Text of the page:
In Worldly Girl (La ragazza del mondo) Marco Danieli ( here our interview at the Film Makers Afternoon Tea) throws us into the stiff world Jehovah’s witnesses, an orthodox religious movement which has one of its most thriving communities in Italy. Despite their big presence among us, even us Italian are aware of their presence only for an annoying buzz of the doorbell or a coloured magazine in the post.
Worldly Girl is a formative story where Danieli and Antonio Manca’s script is never obvious, not even in the easy to be love story between the two main characters Giulia and Libero.
Giulia (Sara Serraiocco) is the kind and gentle 19 year-old girl with special skills in mathematics. Hard-working and dutiful. Clothes and hair out of fashion, devoted to her family and her religion is torn between the desire to go to the University, as her teacher (Lucia Mascino) suggested her and her mother (Stefania Montorsi) and father (Marco Leonardi); but especially her community expectations.
The turning point in Giulia’s life arrives just after one of this annoying doorbell buzz when she meets Libero, nomen omen. Libero is a working-class youth who has just got out of prison, and decides to help him by offering him a job and soon something between them change breaking her certainties. Giulia penetrates Libero’s mask and defence but when she meets her former nanny who has been dismissed from the community because she has chosen a “boy from the world” forbidden by their religion, she sees a sign from Jehovah to bring her back on course but something in her has changed forever already.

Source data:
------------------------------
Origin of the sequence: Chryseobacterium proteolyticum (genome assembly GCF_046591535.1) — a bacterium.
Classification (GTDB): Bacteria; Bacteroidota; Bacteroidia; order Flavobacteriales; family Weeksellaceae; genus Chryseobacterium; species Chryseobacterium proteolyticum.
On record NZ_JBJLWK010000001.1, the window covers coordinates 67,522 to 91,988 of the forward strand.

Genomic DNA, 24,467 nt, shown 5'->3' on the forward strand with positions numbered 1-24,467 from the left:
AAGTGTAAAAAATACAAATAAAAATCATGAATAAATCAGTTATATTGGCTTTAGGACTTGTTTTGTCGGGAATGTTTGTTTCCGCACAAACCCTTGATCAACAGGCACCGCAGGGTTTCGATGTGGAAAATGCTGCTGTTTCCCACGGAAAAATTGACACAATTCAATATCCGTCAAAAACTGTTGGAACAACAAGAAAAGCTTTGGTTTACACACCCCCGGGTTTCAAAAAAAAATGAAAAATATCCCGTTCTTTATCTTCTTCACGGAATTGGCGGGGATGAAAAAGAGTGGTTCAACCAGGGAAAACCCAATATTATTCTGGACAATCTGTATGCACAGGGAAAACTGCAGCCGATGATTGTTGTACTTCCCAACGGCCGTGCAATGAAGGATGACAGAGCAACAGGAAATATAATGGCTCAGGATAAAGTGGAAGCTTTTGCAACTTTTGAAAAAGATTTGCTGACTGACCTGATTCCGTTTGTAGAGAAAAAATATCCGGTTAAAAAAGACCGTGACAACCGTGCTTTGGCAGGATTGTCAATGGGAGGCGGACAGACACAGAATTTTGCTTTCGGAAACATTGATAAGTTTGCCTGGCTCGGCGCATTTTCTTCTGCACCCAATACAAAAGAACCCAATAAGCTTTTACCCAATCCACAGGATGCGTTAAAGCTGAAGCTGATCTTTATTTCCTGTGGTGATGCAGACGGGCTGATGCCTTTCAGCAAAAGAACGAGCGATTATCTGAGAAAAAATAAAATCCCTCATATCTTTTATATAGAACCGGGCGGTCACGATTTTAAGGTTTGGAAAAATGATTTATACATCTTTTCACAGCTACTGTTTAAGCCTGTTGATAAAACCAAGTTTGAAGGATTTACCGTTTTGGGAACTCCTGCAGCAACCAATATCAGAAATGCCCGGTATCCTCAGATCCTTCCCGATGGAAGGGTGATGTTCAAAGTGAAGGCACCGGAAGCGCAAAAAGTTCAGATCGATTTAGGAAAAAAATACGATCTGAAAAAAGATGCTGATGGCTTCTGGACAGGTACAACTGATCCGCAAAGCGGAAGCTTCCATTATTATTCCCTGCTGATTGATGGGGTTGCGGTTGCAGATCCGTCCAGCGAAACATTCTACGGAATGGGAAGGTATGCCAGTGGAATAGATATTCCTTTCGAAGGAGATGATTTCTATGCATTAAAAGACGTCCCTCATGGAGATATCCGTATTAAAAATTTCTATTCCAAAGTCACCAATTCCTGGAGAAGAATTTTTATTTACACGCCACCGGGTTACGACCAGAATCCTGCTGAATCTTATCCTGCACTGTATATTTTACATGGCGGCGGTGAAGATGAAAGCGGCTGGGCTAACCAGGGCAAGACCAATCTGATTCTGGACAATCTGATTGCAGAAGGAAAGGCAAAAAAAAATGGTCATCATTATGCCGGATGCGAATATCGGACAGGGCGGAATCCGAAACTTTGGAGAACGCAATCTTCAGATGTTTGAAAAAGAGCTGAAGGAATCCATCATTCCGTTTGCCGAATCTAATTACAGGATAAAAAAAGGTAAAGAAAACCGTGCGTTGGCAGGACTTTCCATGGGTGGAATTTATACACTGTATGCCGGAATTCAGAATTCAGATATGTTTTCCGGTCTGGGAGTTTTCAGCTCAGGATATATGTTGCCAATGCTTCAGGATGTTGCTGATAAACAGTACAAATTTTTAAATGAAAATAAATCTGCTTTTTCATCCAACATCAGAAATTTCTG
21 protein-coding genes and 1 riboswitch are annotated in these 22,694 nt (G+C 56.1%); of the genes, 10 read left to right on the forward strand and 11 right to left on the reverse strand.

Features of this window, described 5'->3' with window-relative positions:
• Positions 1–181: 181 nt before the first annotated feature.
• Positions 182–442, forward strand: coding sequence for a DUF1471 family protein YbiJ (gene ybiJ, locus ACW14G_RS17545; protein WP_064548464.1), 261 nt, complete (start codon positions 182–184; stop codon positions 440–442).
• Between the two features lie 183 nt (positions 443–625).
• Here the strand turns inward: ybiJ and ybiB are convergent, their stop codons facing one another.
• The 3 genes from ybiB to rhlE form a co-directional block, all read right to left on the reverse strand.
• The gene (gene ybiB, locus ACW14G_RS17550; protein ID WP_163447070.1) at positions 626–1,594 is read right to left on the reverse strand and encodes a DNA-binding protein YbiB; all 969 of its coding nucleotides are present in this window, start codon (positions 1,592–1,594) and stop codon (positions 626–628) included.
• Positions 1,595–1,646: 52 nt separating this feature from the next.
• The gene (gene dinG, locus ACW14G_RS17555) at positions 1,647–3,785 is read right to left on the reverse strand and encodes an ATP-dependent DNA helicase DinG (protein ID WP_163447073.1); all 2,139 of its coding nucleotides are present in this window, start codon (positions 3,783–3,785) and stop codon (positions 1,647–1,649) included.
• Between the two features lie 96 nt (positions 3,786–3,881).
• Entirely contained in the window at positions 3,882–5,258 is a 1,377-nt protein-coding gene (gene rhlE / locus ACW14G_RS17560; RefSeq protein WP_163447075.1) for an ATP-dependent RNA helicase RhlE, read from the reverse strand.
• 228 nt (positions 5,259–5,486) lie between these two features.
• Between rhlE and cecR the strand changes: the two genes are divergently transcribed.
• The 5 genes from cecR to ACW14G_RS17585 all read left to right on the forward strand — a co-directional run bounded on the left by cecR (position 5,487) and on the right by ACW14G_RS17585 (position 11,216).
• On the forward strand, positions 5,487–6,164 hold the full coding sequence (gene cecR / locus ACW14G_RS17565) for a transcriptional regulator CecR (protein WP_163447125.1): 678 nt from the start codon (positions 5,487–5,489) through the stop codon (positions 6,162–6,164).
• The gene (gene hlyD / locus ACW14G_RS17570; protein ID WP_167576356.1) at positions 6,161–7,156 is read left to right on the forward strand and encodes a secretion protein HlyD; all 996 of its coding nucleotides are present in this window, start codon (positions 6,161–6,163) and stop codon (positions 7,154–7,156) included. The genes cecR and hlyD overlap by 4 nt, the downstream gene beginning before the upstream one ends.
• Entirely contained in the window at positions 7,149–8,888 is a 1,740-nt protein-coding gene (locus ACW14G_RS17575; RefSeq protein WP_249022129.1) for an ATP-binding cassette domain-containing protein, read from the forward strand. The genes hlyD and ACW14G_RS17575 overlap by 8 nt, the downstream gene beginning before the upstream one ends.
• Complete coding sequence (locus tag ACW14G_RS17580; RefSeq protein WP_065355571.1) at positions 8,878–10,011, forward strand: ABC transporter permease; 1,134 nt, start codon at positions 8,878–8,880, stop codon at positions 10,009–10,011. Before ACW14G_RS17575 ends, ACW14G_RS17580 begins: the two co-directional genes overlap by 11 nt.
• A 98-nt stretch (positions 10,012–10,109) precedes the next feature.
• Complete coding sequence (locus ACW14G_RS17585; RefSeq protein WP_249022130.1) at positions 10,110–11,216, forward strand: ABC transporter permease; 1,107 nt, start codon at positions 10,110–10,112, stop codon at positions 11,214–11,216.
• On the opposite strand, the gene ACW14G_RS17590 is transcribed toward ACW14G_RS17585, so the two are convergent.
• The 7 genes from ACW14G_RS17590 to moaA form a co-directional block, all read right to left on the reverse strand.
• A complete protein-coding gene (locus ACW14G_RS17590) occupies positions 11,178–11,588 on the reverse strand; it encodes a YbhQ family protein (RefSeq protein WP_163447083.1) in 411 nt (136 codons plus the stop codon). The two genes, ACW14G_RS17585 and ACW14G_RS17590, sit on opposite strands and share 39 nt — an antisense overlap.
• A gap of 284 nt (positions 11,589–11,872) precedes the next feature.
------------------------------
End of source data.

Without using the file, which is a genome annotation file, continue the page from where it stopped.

The story was tell to Danieli by a friend who told him how the community can humiliate you (there is a really touching scene in Danieli’s movie where it seems to be back in the Middle Age).
Marco Danieli and Antonio Manca have attended the Jehovah’s Witnesses community to be prepared to show the world this religion made by strict rules more important than blood ties.
Danieli follows the characters in hand-held shooting and Giulia separation from her family and the community is slow and made by small steps.
In Worldly Girl, love is catalyst for the change and not the finishing line and the end is cloying even without the banal happy ending.
“My father says rules are like a cage for a diver among sharks”
In Italian cinemas November 3rd